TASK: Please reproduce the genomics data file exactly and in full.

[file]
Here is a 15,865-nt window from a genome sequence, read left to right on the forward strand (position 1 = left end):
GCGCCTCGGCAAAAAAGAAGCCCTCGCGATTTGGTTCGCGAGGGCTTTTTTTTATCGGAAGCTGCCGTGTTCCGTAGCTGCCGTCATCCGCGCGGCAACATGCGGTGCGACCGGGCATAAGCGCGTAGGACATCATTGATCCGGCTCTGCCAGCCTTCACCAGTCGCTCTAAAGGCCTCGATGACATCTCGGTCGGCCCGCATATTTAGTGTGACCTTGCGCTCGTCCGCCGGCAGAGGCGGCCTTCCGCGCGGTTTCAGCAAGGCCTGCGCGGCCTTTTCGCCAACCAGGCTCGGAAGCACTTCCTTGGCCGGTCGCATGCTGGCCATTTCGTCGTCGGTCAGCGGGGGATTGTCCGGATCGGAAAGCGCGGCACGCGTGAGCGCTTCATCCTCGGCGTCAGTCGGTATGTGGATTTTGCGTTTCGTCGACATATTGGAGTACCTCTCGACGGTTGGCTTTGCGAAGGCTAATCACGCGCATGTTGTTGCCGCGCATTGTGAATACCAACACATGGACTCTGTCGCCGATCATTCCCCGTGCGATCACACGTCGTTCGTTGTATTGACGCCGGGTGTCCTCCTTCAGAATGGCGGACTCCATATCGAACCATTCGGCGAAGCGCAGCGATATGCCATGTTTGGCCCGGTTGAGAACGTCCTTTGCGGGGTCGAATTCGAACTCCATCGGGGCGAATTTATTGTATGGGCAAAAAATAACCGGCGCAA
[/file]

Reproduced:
Here is a 15,865-nt window from a genome sequence, read left to right on the forward strand (position 1 = left end):
GCGCCTCGGCAAAAAAGAAGCCCTCGCGATTTGGTTCGCGAGGGCTTTTTTTTATCGGAAGCTGCCGTGTTCCGTAGCTGCCGTCATCCGCGCGGCAACATGCGGTGCGACCGGGCATAAGCGCGTAGGACATCATTGATCCGGCTCTGCCAGCCTTCACCAGTCGCTCTAAAGGCCTCGATGACATCTCGGTCGGCCCGCATATTTAGTGTGACCTTGCGCTCGTCCGCCGGCAGAGGCGGCCTTCCGCGCGGTTTCAGCAAGGCCTGCGCGGCCTTTTCGCCAACCAGGCTCGGAAGCACTTCCTTGGCCGGTCGCATGCTGGCCATTTCGTCGTCGGTCAGCGGGGGATTGTCCGGATCGGAAAGCGCGGCACGCGTGAGCGCTTCATCCTCGGCGTCAGTCGGTATGTGGATTTTGCGTTTCGTCGACATATTGGAGTACCTCTCGACGGTTGGCTTTGCGAAGGCTAATCACGCGCATGTTGTTGCCGCGCATTGTGAATACCAACACATGGACTCTGTCGCCGATCATTCCCCGTGCGATCACACGTCGTTCGTTGTATTGACGCCGGGTGTCCTCCTTCAGAATGGCGGACTCCATATCGAACCATTCGGCGAAGCGCAGCGATATGCCATGTTTGGCCCGGTTGAGAACGTCCTTTGCGGGGTCGAATTCGAACTCCATCGGGGCGAATTTATTGTATGGGCAAAAAATAACCGGCGCAA